Business

DoorDash data breach affects personal info of 4.9 million customers, merchants

Online food-delivery service DoorDash says it's the victim of a data breach in which the personal information of 4.9 million people was stolen, including names, email addresses, delivery addresses, phone numbers, and partial banking and credit card details.

U.S.-based food-delivery company says 'unauthorized third party' accessed user data May 4

DoorDash, a service that allows people to order food online for delivery, has been hit by a data breach, the San Francisco-based company has confirmed. (DoorDash)

Online food delivery service DoorDash says it's the victim of a data breach in which the personal information of 4.9 million people was stolen, including names, email addresses, delivery addresses, phone numbers, and partial banking and credit card details.

DoorDash, which allows people to order food from a website or smartphone to be delivered to them, said Thursday an "unauthorized third party" accessed some of the San Francisco-based company's user data on May 4.

As a result, information on customers, merchants and even some delivery drivers was stolen, including partial — but not complete — banking and credit card data, and driver's licence numbers for 100,000 delivery people.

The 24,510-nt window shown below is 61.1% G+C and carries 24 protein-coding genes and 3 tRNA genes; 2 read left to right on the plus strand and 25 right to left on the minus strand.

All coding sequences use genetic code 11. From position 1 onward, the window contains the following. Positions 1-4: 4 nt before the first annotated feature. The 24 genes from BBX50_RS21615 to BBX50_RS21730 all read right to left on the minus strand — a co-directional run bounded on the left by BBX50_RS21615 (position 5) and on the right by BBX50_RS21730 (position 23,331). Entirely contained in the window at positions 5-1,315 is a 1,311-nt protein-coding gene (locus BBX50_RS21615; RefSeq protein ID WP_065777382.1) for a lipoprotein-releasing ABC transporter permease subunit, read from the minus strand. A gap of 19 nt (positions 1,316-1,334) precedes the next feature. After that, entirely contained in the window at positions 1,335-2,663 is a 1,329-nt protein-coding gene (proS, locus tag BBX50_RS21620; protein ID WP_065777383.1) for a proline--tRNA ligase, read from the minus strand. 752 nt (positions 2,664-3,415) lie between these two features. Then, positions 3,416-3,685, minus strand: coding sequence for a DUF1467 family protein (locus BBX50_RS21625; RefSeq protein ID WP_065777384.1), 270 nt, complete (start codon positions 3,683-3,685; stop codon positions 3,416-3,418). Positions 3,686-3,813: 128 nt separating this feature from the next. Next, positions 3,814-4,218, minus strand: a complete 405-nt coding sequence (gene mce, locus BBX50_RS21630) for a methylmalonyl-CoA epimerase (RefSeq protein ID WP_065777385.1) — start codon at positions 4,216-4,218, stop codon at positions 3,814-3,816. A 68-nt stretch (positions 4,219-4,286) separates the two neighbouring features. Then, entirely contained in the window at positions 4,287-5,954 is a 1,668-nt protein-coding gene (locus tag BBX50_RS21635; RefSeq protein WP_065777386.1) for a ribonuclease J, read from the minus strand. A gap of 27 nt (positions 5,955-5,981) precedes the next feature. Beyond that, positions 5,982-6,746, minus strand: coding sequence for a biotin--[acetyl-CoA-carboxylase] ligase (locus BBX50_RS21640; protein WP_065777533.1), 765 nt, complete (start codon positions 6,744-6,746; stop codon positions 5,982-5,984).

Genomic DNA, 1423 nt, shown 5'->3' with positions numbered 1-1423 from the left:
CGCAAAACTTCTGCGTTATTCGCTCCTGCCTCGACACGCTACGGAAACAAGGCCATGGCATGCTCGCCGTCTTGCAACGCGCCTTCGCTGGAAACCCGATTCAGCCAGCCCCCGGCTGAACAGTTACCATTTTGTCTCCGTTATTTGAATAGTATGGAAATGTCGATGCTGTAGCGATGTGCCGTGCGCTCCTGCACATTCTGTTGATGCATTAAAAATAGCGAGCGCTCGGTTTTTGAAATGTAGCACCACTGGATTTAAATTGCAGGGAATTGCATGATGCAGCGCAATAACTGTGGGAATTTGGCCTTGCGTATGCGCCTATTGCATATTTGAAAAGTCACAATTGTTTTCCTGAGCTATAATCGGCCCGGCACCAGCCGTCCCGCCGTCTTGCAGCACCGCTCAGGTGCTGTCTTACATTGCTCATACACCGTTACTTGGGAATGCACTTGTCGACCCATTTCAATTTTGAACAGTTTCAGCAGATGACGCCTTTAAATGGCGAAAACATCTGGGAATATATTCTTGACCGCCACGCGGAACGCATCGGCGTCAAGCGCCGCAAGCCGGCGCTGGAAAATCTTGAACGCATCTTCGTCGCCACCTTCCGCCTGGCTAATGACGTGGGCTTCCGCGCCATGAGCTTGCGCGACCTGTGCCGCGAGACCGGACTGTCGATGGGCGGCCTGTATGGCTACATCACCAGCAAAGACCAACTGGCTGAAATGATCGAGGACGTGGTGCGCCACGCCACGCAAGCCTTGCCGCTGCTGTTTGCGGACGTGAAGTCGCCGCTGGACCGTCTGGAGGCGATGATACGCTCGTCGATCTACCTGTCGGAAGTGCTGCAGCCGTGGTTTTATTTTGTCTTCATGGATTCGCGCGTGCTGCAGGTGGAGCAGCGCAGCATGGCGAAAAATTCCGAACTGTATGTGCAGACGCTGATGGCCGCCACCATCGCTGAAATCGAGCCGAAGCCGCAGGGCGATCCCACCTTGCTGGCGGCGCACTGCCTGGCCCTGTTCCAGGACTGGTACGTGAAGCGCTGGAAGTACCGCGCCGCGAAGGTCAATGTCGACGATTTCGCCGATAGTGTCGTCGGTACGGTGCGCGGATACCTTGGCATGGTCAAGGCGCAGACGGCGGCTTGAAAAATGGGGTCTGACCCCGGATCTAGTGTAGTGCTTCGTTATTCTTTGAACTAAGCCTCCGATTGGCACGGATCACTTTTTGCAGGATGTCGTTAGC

The company said it has closed the access point the cybercriminals used, but the result is anyone who joined the service before April 5, 2018, is possibly impacted. Anyone who joined after that date is not.

Change passwords, DoorDash urges

DoorDash says it is in the process of contacting everyone affected, but as a precaution, it is encouraging all customers to change their passwords via a dedicated website

The company operates in 4,000 cities, including 92 markets scattered across every Canadian province, so some Canadians are impacted.

But the company won't say how many, exactly.

"The overall proportion of users affected represents a small percentage of our community," spokesperson Mattie Magdovitz told CBC News.

"We remain wholly focused on our investigation and on doing the right thing for the DoorDash community, particularly those affected."

 

Comments

To encourage thoughtful and respectful conversations, first and last names will appear with each submission to CBC/Radio-Canada's online communities (except in children and youth-oriented communities). Pseudonyms will no longer be permitted.

By submitting a comment, you accept that CBC has the right to reproduce and publish that comment in whole or in part, in any manner CBC chooses. Please note that CBC does not endorse the opinions expressed in comments. Comments on this story are moderated according to our Submission Guidelines. Comments are welcome while open. We reserve the right to close comments at any time.